Easy Cranberry Scones From Scratch

I'm finally using up my giant cranberry sauce recipe that I made for Thanksgiving!

I'm baking a lot more than normal. Aren't we all? I'm also not going to the store very often and so I've been forcing myself to use up things that are sitting in the back of the pantry or pushed to the back of the freezer (like my large cranberry sauce batch I ended up freezing.) We all have those things I believe.

There seems to be a baking revolution going on and everybody is getting back into bread-making and learning the art of sourdough. About 10 years ago is when I got interested in bread-making and eventually sourdough bread-making. I've done it on and off over the last 10 years and really enjoy it and am so glad people are taking up an interest in it, even if they are buying up all the flour:)

But what if you haven't done much baking before? I think the best place to start is not with yeast breads or sourdough recipes but with quick breads. Yes, get that sourdough started and try your hand at from scratch bread-making but maybe first build up a little confidence with quick breads.

Quick breads are breads that are made without a leavening agent like yeast. They're generally made with baking soda or/and baking powder. These breads don't require a rise time thus permitting immediate baking. These include Banana Bread, Biscuits, Scones, Muffins and more.

I am going to share my favorite from scratch stuffed scone recipe that is quick, easy and requires very little baking experience.

My grandfather who was raised by his Scottish immigrant grandmother made the best scones! I sure wish I had his recipe. Scones are so simple to make and require few ingredients. You can make them very basic or use a jazzed up version like this one. These are not traditional Scottish Scones like my grandpa's but my very American version that never last long in our house. But that's how scones taste best, hot right out of the oven!

Ingredients:

3 cups All Purpose Flour
1 cup Oats
1/4 cup Cane Sugar
3 tsp Baking Powder
1/2 tsp Salt
1 cup Softened Butter
2 Eggs
1/2 cup Milk
1 tsp Orange Extract

Filling and Toppings
1/2 - 3/4 cup of Cranberry Sauce (for filling)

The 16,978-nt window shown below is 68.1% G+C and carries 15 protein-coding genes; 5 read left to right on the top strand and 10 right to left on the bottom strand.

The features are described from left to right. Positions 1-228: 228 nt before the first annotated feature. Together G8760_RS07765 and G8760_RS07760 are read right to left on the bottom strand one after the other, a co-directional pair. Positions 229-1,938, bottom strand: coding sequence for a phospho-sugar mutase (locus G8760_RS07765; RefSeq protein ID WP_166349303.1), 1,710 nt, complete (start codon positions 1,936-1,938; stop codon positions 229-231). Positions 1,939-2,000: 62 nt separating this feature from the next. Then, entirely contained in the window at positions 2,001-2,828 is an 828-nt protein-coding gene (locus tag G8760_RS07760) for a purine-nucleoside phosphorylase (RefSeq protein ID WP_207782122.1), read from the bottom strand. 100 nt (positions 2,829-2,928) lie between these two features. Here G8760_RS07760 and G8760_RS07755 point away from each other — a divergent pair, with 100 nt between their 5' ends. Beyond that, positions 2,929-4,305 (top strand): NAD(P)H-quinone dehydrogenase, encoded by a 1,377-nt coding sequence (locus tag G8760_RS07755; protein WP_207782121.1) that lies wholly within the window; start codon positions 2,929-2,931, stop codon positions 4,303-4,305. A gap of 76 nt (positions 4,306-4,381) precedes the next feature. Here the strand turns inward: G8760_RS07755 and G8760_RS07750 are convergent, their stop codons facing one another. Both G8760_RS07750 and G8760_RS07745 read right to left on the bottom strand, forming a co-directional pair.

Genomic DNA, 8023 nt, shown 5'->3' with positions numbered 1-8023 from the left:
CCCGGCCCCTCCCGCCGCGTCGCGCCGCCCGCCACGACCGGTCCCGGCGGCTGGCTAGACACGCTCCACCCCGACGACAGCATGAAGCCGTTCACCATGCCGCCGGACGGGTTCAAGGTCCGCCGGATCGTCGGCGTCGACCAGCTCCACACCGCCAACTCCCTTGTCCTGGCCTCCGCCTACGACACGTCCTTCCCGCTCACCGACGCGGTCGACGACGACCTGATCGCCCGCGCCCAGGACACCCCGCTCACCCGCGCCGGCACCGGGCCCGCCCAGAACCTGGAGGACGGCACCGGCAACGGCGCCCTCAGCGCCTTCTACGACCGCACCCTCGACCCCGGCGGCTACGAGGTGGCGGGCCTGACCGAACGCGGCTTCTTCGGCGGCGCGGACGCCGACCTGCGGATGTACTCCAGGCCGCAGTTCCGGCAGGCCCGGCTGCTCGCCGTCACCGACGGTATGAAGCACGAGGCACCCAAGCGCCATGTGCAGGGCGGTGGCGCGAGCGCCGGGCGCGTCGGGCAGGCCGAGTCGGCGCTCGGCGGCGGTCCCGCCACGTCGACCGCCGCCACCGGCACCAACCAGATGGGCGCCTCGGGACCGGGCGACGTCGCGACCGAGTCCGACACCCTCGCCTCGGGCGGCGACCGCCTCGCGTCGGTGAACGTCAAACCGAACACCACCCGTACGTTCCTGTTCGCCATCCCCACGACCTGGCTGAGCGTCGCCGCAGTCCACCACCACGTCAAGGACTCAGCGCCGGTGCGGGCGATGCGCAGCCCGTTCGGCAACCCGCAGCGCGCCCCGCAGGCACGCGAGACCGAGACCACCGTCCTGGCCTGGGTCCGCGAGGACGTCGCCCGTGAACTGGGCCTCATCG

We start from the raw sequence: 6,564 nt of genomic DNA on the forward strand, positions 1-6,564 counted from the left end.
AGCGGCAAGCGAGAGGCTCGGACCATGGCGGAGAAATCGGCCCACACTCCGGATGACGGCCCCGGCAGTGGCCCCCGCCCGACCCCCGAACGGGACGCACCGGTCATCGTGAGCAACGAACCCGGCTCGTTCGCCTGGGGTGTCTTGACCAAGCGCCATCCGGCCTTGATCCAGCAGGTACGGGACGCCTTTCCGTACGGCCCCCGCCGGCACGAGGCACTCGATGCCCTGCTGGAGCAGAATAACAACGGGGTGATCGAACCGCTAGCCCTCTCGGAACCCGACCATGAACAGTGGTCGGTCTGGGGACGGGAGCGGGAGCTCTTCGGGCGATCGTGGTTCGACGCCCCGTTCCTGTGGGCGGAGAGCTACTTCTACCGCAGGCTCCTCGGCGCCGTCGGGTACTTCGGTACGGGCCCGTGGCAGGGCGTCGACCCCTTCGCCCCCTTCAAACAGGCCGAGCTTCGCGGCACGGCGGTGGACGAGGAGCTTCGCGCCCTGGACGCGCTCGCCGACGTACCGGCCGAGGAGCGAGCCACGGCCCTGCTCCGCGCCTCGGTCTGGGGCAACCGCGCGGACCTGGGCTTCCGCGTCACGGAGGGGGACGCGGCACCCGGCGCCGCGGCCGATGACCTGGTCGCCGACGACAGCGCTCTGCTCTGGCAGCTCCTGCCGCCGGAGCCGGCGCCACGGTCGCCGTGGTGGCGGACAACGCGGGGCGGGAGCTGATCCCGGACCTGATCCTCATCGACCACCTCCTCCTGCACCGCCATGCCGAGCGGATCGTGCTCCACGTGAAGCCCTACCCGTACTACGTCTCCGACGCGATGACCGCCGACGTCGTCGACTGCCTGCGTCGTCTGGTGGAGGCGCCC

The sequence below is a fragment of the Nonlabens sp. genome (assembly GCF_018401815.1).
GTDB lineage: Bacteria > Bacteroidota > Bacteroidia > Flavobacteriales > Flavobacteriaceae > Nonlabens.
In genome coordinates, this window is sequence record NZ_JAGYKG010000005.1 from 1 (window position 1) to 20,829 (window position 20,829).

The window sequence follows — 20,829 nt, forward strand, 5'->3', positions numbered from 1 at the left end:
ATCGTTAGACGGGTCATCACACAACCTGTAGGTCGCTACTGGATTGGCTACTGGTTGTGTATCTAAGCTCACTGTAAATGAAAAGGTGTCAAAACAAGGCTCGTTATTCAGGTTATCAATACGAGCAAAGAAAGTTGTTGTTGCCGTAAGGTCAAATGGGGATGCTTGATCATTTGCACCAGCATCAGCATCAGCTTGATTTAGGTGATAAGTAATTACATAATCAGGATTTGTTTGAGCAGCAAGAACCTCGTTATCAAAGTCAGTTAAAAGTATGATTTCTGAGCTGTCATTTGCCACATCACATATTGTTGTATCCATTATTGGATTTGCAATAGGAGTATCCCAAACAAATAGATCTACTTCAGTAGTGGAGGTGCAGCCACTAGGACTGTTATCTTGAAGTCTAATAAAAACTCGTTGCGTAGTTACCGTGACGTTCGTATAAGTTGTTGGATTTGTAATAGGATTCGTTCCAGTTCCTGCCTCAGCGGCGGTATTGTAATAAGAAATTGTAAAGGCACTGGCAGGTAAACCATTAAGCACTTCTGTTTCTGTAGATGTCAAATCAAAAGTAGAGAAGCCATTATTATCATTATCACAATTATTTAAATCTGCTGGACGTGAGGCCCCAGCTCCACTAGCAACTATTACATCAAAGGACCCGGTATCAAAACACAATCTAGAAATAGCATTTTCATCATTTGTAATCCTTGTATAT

Egg White & 2 Tablespoon Milk for wash
1 Tablespoon Sugar for Dusting
1- 2 Tablespoon Oats for Dusting

Please note:

-Whole Wheat Flour can be substituted but it is best to use White Whole Wheat Pastry Flour as the variety. It is still wheat but was just planted at a different time than hard red wheat and works wonderfully in pastry recipes.

-You can use jam in place of the cranberry sauce. I usually do and depending on the type of jam or jelly I most likely will use vanilla extract versus orange extract.

Play with it, this is a very forgiving recipe that works well to tweaking.

Steps

1)Preheat oven to 425 degrees

2) Lightly grease baking sheet or line with parchment paper

3) I make this in a mixer but it can very easily be made by hand.
To mixer add Butter and Sugar and mix, add eggs, once barely combined add dry ingredients. Once those are lightly mixed add milk and orange extract. Mix just until everything is incorporated. You do not want to over-mix this dough.

4)Dump out onto a lightly floured surface and split in half. With floured hands make two 10" rounds pressing the dough out with fingers. This is a fairly sticky dough so I prefer to use my hands versus a rolling pin.

5) Spread cranberry sauce over one of the rounds and top with the other round. Cut into 8 wedges. Mix reserved egg white and milk, using a pastry brush or your fingers spread over top of scones. Sprinkle with oats and dust with sugar. Transfer wedges, evenly spaced to baking sheet.

 

Place in preheated 425 degree oven for 17-20 minutes. Take out of oven and transfer to cooling rack. These are best enjoyed warm!

 

Please note: You can also make these without filling. Just roll into one thicker 10" circle and bake like other recipe.

One last helpful tip is for your Baking Powder. Supply is a bit different on things right now. If you can't find baking powder look for Baking Soda & Cream of Tartar. Below are a few recipes from a late 1800's cookbook of mine. I usually make the middle recipe, which has worked quite well over the last few years for me. I do usually cut it in half but that's up to you:)

I hope you like this recipe and please comment below if you have any questions. Happy Baking!!!

If you're looking for a way to spruce up your table for Spring, make sure to check out our line of Pure Beeswax Candles Here

Or check out our pantry items in our online shop Here

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Erinn Boitano
Erinn Boitano

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